, then select the line you have just created. You should see something like the picture below.
In the ‘Stroke and Fill’ menu, select the Stroke Style tab and enter a width of 10 and select the rounded Cap.
The marker should now look like the picture below.
So now we have created one marker we need to create the others for the dial. The easiest way to do this is to use the duplicate and rotate feature of the software. Before we rotate the marker we have to select the rotation point for the marker, which is also the centre point of the gauge.
Click twice on the marker until the corner arrows change to rotation arrows and a cross appears in the centre of the line.
By clicking and dragging on the cross it is possible to move it to the centre point of the circles. This is the rotation point for the gauge.
By alternately clicking on the circle then back on the marker it is possible to move the rotation point for the marker to the same point as the circle i.e. the centre of the gauge.
The marker can now be duplicated and rotated to create the other markers, the rotation point will also be duplicated so all markers will share the same rotation point.
First we need to define how many degrees we want to rotate each gauge marker.
Click on ‘File’ and select ‘Inkscape Preferences’.
This brings up a pop up a window. Select ‘Steps’ and in the box next to ‘Rotation Snaps Every:’ Select 15 degrees.
The markers can now be duplicated, and will rotate 15 degrees. Click on the marker until the rotation cross appears, then right click and select ‘Duplicate’ (or press CTRL + D).
Now while holding the CTRL key, click and drag the rotation arrow on the corner of the marker.
By moving the mouse the duplicated marker bar will rotate by 15 degrees around the rotation point defined earlier.
For this example we will rotate the big markers 30 degrees then place a smaller marker point in between the larger ones.
Repeat the duplication and rotate process for each marker point you want on the gauge. For this example we need 9 markers for the 0 – 160 speeds in steps of 20.
When you are finished you should have something which looks similar to the picture below.
Now we need to add our intermediate markers.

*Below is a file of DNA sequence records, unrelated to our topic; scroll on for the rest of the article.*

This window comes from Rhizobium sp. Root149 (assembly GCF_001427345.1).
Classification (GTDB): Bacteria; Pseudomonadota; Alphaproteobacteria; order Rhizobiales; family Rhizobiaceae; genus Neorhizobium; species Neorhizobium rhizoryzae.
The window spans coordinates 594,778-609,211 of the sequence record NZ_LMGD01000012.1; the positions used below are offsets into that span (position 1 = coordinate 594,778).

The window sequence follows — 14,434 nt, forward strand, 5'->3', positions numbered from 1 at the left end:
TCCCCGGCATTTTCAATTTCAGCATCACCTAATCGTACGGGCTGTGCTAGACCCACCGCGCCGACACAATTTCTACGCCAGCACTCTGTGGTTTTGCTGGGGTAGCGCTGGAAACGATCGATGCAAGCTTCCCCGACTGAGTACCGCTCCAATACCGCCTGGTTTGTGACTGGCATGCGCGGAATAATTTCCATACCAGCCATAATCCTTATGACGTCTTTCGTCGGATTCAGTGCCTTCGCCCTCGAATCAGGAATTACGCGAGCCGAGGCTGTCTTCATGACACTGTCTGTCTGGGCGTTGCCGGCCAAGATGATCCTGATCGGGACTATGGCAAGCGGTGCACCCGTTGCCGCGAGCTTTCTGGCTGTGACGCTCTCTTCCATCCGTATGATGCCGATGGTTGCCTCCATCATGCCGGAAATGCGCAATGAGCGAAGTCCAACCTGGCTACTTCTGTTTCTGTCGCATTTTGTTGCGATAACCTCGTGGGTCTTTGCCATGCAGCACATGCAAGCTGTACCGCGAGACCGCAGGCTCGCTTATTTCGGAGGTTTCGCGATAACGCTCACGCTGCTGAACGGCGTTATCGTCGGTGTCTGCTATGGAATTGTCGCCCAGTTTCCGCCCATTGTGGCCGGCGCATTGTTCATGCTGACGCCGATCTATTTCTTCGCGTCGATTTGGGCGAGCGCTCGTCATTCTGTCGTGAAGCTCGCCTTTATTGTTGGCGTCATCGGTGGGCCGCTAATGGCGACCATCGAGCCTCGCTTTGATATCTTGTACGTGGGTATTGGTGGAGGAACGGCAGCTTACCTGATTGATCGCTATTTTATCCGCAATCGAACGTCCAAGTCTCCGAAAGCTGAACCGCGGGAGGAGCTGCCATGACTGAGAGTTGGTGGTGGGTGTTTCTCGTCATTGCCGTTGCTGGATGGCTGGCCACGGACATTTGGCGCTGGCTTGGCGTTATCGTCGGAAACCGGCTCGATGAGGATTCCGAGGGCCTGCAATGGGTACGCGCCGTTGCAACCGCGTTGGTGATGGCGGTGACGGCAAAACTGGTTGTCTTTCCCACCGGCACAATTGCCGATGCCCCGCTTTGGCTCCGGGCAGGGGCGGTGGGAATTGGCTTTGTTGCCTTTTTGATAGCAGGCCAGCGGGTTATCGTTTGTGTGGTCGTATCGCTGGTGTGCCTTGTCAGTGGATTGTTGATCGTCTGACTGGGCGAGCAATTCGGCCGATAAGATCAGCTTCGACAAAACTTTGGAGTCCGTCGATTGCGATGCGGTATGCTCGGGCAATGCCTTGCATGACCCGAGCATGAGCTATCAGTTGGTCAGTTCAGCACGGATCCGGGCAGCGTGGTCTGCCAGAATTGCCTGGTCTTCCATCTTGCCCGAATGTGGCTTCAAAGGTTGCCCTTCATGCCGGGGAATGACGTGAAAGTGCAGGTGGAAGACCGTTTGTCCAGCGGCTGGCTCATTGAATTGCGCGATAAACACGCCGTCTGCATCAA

Adding the intermediate Markers
Duplicate the first horizontal marker you made and shorten it by holding the CTRL key and clicking and dragging the right hand arrow. In the width and height boxes on the top toolbar
(NB: You may want to turn off grid snapping to allow you to align the marker correctly with the grid. To do this go to ‘File > Document Properties’ then select the ‘Snap’ tab and turn off ‘Enable Snapping’ the marker can then be moved and positioned freely.)
Click on the marker to bring up the rotation arrows and the rotation cross for the small marker and move the rotation point to the centre of the circles as before.
Holding the CTRL key, click and drag the rotation arrow and position the smaller marker between two of the larger markers.
Now repeat the duplicate and rotate process for each of the smaller markers required for the gauge.
Your gauge should look something like the image below.
Adding the Gauge Numbering
Now we need to add the numbering on the gauge. For this example we are going to create a gauge which shows values from 0 – 160, with steps of 20.
Select the Text tool from the side bar.
Left click and drag a box near the marker for the zero point of the gauge. Now from the top menu select ‘Text > Text and Font’ which brings up the following menu.
Choose a font size of 48 and whichever font you want to use, for this example I have used the Iperion font, then click on apply in the bottom right.
You should now see an empty text box displayed with a flashing cursor bar, enter the value ‘0’ zero in this text box.
While the text box is in editing mode you cannot move it, to do this you need to press F1 or select the ‘Select and Transform’ button from the sidebar.
Now right click on the ‘0’ text you have just created and select copy, now for each marker where you want a number either press CTRL + V or right click and press paste.
To edit the text in a text box double click on it and enter the required value, then align the text box with the gauge marker.
When you are finished your gauge should look like this.
To export the gauge to an image file for use with the Video VBOX, click and drag a window around the gauge to be exported so that all of the elements are selected.
Exporting the Gauge Image
Click on ‘File > Export Bitmap’
This brings up the ‘Export Bitmap’ window.
Enter a value of 200 into the width and height boxes, this will be the size of the gauge PNG produced when the image is exported.
Click the Browse window and choose a name and location for the image, then click export.
The image can now be loaded into the Video VBOX software for use as a gauge background.
The above tutorial produces the gauge as seen below.
This is a very basic gauge in terms of complexity. More colours and layers can be added to create the effect of glass or chrome reflections, and making the face transparent means more of the video can be seen while still displaying the parameters clearly on the overlay.
By making simple small adjustments to the layers, it is possible to create very different gauges.